Of all the depressing, enraging items in this profile, this might be my favorite:
Born’s baptism as a new agency head in 1996 came in the form of an invitation. Federal Reserve Chairman Alan Greenspan — routinely hailed as a “genius,” the “maestro,” the “Oracle” — wanted her to come over for lunch.
Greenspan had an unusual take on market fraud, Born recounted: “He explained there wasn’t a need for a law against fraud because if a floor broker was committing fraud, the customer would figure it out and stop doing business with him.”
Well, thank goodness that’s true, otherwise those Hunt brothers and Mike Milken and Bernie Madoff and all those other guys could have made off with a lot of people’s money. I guess in some dimension, somewhere in some parallel universe, “genius,” “maestro” and “the Oracle” mean “dumber than a box of floor tiles.”
Mark Krikorian at NR’s The Corner: “So, are we supposed to use the Spanish pronunciation, so-toe-my-OR, or the natural English pronunciation, SO-tuh-my-er, like Niedermeyer? … Deferring to people’s own pronunciation of their names should obviously be our first inclination, but there ought to be limits. Putting the emphasis on the final syllable of Sotomayor is unnatural in English … and insisting on an unnatural pronunciation is something we shouldn’t be giving in to.”
Some responses from the commenters at Wonkette:
But it’s Nancy Nall, for the win: “One of my Twitter follows said it best: It’s spelled Krikorian, but it’s pronounced ‘Kracker.’”
Retired Col. Ralph Peters is psychotic.
You have to read this essay in its entirety to grasp just how nutso this guy is. Among the many, many deviations from logic and rationality therein, we can find:
And then there’s this little nugget: He presumptively declares journalists to be traitors meriting summary execution:
Today, the United States and its allies will never face a lone enemy on the battlefield. There will always be a hostile third party in the fight, but one which we not only refrain from attacking but are hesitant to annoy: the media. …
Pretending to be impartial, the self-segregating personalities drawn to media careers overwhelmingly take a side, and that side is rarely ours. Although it seems unthinkable now, future wars may require censorship, news blackouts and, ultimately, military attacks on the partisan media.
So because of his assumption that all media are anti-U.S., he believes murdering journalists is OK. This statement tiptoes terribly close to the line — not over the line, but terribly close — of advocating murder.
He closes thusly:
The point of all this is simple: Win. In warfare, nothing else matters. If you cannot win clean, win dirty. But win. Our victories are ultimately in humanity’s interests, while our failures nourish monsters.
Leaving aside the fact that sometimes our successes nourish monsters as well (see Abu Ghraib; Guantanamo), this passage sounded awfully familiar to me. After a couple of minutes, I remembered what it reminded me of, something I’d read in a history book 35 years ago:
“Close your hearts to pity! Act brutally! [We] must obtain what is [our] right!”
That’s a snippet from Adolf Hitler’s pep talk to the troops on the eve of Germany’s 1939 invasion of Poland. (The first [we] is actually “Eighty million Germans” and the second [we] is actually “their.”) Shorter Peters: Our enemies hate our values so much that we must destroy those values ourselves to be safe.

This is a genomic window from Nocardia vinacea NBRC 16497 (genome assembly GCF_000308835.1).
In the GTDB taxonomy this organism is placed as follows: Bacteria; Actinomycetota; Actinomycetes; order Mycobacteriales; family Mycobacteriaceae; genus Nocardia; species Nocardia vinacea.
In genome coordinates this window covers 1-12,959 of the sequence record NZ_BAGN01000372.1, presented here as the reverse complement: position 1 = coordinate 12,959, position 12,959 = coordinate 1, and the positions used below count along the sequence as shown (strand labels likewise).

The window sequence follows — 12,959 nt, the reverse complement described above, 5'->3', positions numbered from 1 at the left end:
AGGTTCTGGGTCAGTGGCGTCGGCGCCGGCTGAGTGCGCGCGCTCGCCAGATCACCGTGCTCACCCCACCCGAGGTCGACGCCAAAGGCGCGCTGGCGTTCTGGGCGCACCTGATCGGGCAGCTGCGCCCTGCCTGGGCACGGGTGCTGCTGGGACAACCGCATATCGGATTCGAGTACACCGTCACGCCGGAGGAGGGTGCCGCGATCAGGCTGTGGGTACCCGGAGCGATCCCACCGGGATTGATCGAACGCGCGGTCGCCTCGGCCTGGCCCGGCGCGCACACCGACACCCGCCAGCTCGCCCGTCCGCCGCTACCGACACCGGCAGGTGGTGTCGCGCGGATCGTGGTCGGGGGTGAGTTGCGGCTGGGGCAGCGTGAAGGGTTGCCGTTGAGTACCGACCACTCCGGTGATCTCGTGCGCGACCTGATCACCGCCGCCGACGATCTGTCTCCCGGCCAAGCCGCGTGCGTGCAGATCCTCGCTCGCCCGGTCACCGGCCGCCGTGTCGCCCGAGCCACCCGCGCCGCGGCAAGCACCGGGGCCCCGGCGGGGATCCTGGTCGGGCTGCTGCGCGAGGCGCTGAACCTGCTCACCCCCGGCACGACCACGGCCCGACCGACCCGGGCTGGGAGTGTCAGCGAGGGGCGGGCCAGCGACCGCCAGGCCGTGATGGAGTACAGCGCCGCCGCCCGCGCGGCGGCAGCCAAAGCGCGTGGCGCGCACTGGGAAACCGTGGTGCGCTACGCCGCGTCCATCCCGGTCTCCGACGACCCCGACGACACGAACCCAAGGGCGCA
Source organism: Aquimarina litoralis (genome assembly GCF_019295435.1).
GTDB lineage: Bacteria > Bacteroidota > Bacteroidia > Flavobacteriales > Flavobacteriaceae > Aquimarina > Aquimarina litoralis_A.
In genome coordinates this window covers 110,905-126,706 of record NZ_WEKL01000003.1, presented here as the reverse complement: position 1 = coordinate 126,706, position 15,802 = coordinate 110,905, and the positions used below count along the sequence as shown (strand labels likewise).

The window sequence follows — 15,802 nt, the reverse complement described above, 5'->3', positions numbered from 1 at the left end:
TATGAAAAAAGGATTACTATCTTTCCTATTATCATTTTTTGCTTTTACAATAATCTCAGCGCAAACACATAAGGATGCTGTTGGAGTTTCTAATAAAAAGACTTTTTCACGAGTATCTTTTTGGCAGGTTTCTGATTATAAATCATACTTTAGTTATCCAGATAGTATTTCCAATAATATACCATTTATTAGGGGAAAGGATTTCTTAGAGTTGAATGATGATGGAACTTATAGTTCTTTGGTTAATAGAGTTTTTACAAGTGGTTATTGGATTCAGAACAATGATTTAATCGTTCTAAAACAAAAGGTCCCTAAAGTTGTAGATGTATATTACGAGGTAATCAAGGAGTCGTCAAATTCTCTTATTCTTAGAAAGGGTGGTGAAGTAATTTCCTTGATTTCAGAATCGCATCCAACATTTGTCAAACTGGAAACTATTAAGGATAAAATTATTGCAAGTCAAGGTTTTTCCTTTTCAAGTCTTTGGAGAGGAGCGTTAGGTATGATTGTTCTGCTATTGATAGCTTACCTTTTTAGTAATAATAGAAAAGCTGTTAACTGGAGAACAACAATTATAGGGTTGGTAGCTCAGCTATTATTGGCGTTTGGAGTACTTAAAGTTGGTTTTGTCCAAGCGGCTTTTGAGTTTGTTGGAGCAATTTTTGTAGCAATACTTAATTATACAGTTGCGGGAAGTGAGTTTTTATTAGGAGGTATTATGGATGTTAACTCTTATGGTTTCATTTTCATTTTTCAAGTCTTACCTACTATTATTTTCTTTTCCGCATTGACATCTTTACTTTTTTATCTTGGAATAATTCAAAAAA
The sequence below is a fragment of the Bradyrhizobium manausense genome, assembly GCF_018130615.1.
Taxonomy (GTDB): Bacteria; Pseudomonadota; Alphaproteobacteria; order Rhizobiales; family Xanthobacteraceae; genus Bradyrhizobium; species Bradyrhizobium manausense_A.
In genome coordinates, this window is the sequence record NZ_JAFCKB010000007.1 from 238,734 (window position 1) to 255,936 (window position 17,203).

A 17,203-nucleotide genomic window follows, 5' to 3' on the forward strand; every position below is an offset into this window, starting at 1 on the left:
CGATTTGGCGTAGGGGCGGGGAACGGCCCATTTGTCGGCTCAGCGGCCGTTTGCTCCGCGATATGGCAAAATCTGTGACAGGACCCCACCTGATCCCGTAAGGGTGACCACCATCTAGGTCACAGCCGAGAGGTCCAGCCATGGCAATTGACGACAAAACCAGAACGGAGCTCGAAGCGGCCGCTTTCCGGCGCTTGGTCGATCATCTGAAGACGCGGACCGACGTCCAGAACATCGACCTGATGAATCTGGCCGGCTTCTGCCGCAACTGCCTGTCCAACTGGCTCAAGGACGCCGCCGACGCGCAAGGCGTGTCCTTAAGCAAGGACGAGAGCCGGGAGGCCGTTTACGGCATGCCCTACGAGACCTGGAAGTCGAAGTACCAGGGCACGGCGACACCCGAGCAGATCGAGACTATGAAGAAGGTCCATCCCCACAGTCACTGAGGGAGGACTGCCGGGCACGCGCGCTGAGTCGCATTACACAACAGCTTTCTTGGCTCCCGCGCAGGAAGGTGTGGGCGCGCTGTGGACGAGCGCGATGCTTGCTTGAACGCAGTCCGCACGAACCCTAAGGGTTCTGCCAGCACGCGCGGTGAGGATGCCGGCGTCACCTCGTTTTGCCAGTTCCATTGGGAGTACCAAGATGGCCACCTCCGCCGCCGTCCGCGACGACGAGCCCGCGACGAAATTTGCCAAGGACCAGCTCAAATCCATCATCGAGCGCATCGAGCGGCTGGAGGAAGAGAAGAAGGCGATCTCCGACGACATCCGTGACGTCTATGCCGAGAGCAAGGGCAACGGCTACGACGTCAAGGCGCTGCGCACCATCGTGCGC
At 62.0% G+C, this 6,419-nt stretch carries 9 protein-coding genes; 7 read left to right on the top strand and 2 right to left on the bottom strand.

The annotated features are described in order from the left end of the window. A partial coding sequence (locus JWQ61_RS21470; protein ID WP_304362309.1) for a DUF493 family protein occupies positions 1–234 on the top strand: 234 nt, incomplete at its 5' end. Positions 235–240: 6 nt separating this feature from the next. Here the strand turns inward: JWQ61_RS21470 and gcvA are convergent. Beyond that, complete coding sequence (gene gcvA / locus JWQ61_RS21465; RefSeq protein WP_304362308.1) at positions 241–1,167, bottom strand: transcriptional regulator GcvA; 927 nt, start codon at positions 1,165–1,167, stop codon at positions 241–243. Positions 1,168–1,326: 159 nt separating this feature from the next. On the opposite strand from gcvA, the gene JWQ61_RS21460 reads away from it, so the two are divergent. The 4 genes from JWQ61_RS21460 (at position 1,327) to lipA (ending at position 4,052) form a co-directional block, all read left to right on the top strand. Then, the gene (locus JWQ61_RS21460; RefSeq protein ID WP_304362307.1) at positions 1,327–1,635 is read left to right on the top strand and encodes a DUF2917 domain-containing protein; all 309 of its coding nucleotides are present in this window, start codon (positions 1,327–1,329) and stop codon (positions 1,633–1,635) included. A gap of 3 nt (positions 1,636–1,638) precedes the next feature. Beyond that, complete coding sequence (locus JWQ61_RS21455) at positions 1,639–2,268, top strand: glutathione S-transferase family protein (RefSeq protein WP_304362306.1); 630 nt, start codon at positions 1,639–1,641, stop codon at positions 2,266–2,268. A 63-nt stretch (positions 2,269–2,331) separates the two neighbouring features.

Peters is, in one way, right. We need to lock and load. That is, we need to lock him up and load him with medication. He’s a psychopath, plain and simple, and there are a lot more like him out there.
When John Lanchester says that, the “it” he’s talking about is Britain, but he suggests the U.S. is in similar straits. This humorous yet very depressing piece on how the UK’s financial markets went to hell has a great deal in common with what happened on this side of the pond. There are a lot of good lines in it, but I think this was my favorite:
All of this makes [the Royal Bank of Scotland's] corporate report for 2007, published just weeks before the bank had to go back to the markets for more capital, a document of unusual interest. Northrop Frye somewhere defines ‘irony’ as involving a state of affairs in which words have a different meaning from their apparent sense. This can be achieved by the audience’s knowing something the speaker doesn’t: so the speaker is saying one thing but we are understanding another. The RBS corporate report is like that. (So are their slogans: ‘Make it happen.’ Make what happen? A £100 billion tab for the taxpayer?)The section on corporate citizenship at the beginning is particularly good value. The firm is involved in plans to increase general levels of financial education. ‘When people have been educated about money and how to work with financial services firms they are more likely to make the right decisions and to avoid difficulties.’ That’s true, but you can also just rob post offices. ‘RBS is a responsible company. We carry out rigorous research so that we can be confident we know the issues that are most important to our stakeholders and we take practical steps to respond to what they tell us. Then occasionally, we blow all that [expletive] off, fire up some crystal meth, and throw money around with such crazed abandon that it helps destroy the public finances of the world’s fifth biggest economy.’ See if you can guess which of those sentences is not in the report.